UPDATE: USS Wilbur sails through Paracel Islands Friday
WASHINGTON: The United States will keep challenging Chinese claims in the South China Sea, the head of Pacific Command said this afternoon. Such Freedom of Navigation operations will grow in frequency, complexity, and scope, said Adm. Harry Harris. And Harris defended the first such FON operation” since 2012, last October’s cruise of the destroyer USS Lassen through Chinese-claimed waters around an artificial island, Subi Reef. It was not the empty gesture critics have claimed, he argued.
“As we continue down the path of freedom of navigation operations, you will see more of them and you will see them increasing in complexity and scope,” Harris said when I raised the question at a Center for Security and International Studies forum. “In general, we will continue to do freedom of navigation operations in the South China Sea as we do everywhere else in the world.”
[UPDATE: On Friday, the Navy made a down payment on Harris’ promise when the destroyer USS Curtis Wilbur sailed through the Paracel Islands, an area of overlapping Chinese, Vietnamese, and Taiwanese claims — including islands China seized from Vietnam by force in 1974.]
In fact, though, the Navy acknowledged last September there had been a three-year gap in FONOPS asserting US rights to sail, fly, and conduct military activities in Chinese-claimed areas of the much-disputed South China Sea. Then came the Lassen mission, which sent the destroyer within 12 nautical miles of territory claimed by not only China but also China’s old enemy Vietnam, America’s old ally the Philippines, and America’s unofficial ally Taiwan. The US did not notify any of the nations in advance that Lassen was coming, which particularly ticked off the Chinese.
But the ship just sailed through the 12-mile zone without conducting any specifically military activity — which international law allows in territorial waters under the principle of “innocent passage.” By contrast, warships may not conduct military operations in another nation’s 12-mile territorial waters: If the Lassen had diverted from a straight course to, for example, conduct training with its targeting radars, that would have demonstrated that the US didn’t consider the disputed areas territorial waters at all. By limiting itself to what the Pentagon itself says was merely an “innocent passage,” the Lassen didn’t actually challenge China’s claim that the area around its artificial islands is territorial waters.
Harris argued the Lassen still made an important stand for international law. “I believe that the Lassen operation did challenge some aspects of China’s claims,” he said, “for example, the requirement to give prior notice before you do innocent passage.” (See Sec. Ash Carter’s official explanation here).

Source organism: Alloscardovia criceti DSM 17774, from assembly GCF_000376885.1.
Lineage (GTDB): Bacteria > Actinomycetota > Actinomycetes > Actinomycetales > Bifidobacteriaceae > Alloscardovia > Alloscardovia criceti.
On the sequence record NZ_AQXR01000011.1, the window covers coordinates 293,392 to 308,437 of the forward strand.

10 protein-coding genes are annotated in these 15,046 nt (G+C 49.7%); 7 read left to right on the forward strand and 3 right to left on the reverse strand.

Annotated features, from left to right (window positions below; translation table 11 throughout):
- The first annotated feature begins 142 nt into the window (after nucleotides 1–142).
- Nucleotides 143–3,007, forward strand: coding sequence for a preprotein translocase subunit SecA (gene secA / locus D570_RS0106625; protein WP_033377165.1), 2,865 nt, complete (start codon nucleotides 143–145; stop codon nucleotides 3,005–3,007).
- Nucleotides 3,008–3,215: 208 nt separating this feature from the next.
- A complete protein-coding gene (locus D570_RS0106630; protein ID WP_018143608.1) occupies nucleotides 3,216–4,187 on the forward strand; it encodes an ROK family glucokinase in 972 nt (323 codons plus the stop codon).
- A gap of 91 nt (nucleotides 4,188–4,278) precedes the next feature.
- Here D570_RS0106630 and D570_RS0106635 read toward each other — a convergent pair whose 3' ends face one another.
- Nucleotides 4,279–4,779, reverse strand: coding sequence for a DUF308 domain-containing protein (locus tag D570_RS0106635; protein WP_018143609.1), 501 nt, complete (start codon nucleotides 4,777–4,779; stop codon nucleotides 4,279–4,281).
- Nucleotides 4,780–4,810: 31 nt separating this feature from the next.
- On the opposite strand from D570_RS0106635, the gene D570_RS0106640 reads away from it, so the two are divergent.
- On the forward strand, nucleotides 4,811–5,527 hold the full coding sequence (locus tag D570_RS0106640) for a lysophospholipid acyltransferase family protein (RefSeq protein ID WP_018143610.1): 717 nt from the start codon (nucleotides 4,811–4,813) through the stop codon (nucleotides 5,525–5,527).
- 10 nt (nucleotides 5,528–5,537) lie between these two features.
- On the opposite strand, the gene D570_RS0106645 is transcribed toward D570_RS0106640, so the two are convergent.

It’s crucial to note that Beijing has its own, rather unique interpretation of international law. There is “no freedom of navigation for warships and [military] airplanes,” said China’s ambassador to the Philippines, Zhao Jianhua, back in August. When an American P-8 maritime patrol plane — with a CNN reporter aboard — flew past a Chinese artificial island in May, the Chinese ordered it to leave their airspace. When P-8s and the older P-3s have flown surveillance missions near China’s Hainan Island in the past, Chinese fighters have scrambled for sometimes dangerously close interceptions. In the face of the Lassen to assert even the baseline right of “innocent passage” through territorial waters is arguably an accomplishment.
“They are pretty rigid in their view of their ownership of the islands in the South China sea and all the resources hat can be gained from them [e.g. oil, gas, and fisheries],” said Harris. In a trip last fall to China, he said, “I made clear my view, my personal view, that those islands do not belong to China and that the land reclamation activities [i.e. island building] were increasing the tensions in the region and the Chinese actions were provocative.”
The US takes no position on who owns what island in the disputed waters, but it takes a strong position that an artificial structure isn’t legally an island at all. “We debated that quite strenuously,” Harris said.
Harris did not expect tensions to let up. Yes, he continues to work on reducing tensions with the People’s Liberation Army. Yes, China contributes positively to global concerns like counter-piracy. Yes, China is halting its island building in the South China Sea.
But, the admiral said, the Chinese Coast Guard continues to build a mammoth “cutter” displacing 12,500 tons — a quarter more than a US Arleigh Burke destroyer — with a bow reinforced for ramming. Since the Chinese Coast Guard has played aggressive bad cop to the PLA Navy’s good cop in disputed waters, the construction of such a ship suggests Philippine, Vietnamese, or Japanese coast guard vessels are going to take some hard hits in the near future.
The US has specifically stated its treaty obligations to defend Japan would apply to an attack against the disputed Senkaku Islands, known to China as the Diaoyus, Harris reminded the audience. (The US has no position on who owns the islands, but Japan has administered them for decades). And the US is working to enhance its relationships with partners around the region, he said: a new defense agreement with the Philippines to allow the US to use and upgrade bases there; Marines and in future Air Force squadrons operating out of Australia; both exercises and arms deals with India. He also hopes — perhaps against hope — that South Korea and Japan will overcome their deep historical animosity to work together “trilaterally” with the US, instead of in two separate-but-equal one-on-one relationships as exist now.
Despite China’s rapidly growing numbers and advancing technology, Harris said, the US still has many “asymmetric” advantages. One of them, he said, is that we have friends in the Asia-Pacific region and they don’t.